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Diabetic leg pain- should I be concerned?

venous ulcer , diabetic foot ulcer , ulcer , leg ulcer ,

Diabetes is a disease in which the body does not produce or properly use insulin. Insulin is a hormone that is needed to convert sugar, starches, and other food into energy needed for daily life.

If you are diabetic and if you experience leg pain, you must know that it is not a matter to be overlooked. Majority of diabetic patients have high risk of vascular diseases.

A 40-year-old was recently diagnosed with diabetes. He started feeling pain in his legs which kept him awake all night. Gradually, he stopped the routine exercises and activities which he had once enjoyed. A visit to his primary care physician confirmed that he was experiencing diabetic leg pain, an early warning sign of a serious Vein problem called Chronic venous insufficiency (CVI). He was later referred to a vascular specialist.

Leg pain and cramps is a kind of complication from diabetes that arise from nerve damage called ‘diabetic neuropathy’. This can be due to the long-term high blood sugar level in diabetic patients which damage the blood vessels. The muscles of your foot may not work properly because nerves to the muscles are damaged. This could cause your foot to not align properly and create too much pressure on one part of your foot.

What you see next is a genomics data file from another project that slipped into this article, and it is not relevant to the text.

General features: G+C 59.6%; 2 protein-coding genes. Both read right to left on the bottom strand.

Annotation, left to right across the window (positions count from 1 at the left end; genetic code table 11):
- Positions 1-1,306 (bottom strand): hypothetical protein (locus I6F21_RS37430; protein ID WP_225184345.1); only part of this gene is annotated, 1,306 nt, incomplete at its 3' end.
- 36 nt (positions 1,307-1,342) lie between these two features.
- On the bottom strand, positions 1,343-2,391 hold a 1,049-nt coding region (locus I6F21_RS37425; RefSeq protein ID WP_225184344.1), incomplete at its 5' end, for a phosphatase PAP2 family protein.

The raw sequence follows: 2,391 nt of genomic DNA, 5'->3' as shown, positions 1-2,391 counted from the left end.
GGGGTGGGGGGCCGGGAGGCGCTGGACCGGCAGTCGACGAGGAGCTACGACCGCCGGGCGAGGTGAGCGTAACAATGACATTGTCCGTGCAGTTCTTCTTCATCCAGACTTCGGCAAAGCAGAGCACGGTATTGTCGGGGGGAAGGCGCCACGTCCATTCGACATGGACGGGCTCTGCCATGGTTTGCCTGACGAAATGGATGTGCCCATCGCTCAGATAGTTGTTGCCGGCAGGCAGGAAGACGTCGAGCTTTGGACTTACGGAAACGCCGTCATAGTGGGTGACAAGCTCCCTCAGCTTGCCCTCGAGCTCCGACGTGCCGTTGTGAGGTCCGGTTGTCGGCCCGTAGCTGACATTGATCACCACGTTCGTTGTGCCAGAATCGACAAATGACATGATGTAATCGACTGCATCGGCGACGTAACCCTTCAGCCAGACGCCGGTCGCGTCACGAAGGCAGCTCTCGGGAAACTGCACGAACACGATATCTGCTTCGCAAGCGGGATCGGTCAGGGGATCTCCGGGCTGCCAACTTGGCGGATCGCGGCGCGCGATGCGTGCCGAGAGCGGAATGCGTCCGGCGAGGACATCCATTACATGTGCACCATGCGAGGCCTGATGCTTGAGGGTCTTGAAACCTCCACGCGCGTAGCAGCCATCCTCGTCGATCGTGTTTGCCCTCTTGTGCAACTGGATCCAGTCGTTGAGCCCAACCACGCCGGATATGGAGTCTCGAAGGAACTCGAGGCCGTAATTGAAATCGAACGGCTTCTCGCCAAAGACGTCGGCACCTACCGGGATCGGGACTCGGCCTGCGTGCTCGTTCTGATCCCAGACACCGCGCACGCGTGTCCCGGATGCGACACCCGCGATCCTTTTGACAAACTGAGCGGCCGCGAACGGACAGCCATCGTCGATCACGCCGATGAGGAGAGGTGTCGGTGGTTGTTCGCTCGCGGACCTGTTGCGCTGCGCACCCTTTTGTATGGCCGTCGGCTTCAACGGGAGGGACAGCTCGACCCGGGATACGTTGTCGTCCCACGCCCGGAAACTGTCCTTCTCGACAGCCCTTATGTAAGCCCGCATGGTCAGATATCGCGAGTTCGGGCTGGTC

Diabetic foot complications

Foot ulcers

Untreated minor cuts in diabetic patients eventually lead to the formation of foot ulcers as the peripheral sensation is lost. If diagnosed early, foot ulcers are treatable.

Diabetic ulcers are the most common foot injuries that lead to lower extremity amputation. It is reported that the risk of lower extremity amputation is 15 to 46 times higher in diabetics than in people who do not have diabetes mellitus. Foot related complications are the most frequent reason for hospitalization in diabetic patients.

Foot infections

Micro vascular diseases, in association with neuropathy and related lack of sensation, predisposes diabetic patients to foot infections that range from simple infections to cellulitis and chronic osteomyelitis. Most infections occur in wounds treated previously with antibiotics.


Sometimes infections eat into bones or tissue and create a pocket of pus called as an abscess. The most common and effective treatment is to drain the abscess which may necessitate the removal of some bone or tissue. However, less invasive methods like oxygen therapy are currently available.


When the damaged nerves in your body along with an inefficient blood flow make it more likely for a patient to not feel pain, or any sensation in their feet, hands, or legs, a cut or sore on his feet may not be felt until infection sets in.

Consequences can be life- threatening and can lead to amputation or even death.

Peripheral vascular diseases

When diabetes affects the blood flow, it takes longer for a wound or a cut to heal. If it turns infectious, you are at higher risk of developing gangrene (tissue death due to lack of blood).

Visit a doctor right away if you develop a sore on your foot as the likelihood of infection increases the longer you wait and more chronic it becomes.

Treatment for diabetes focuses on closely monitoring your blood glucose level, as your chances of complications remain low when your blood sugar is stable. Diabetes related foot problems can be managed effectively by proper foot care which include washing feet regularly, maintaining dry and moisturized feet, and wearing well fitted shoes.

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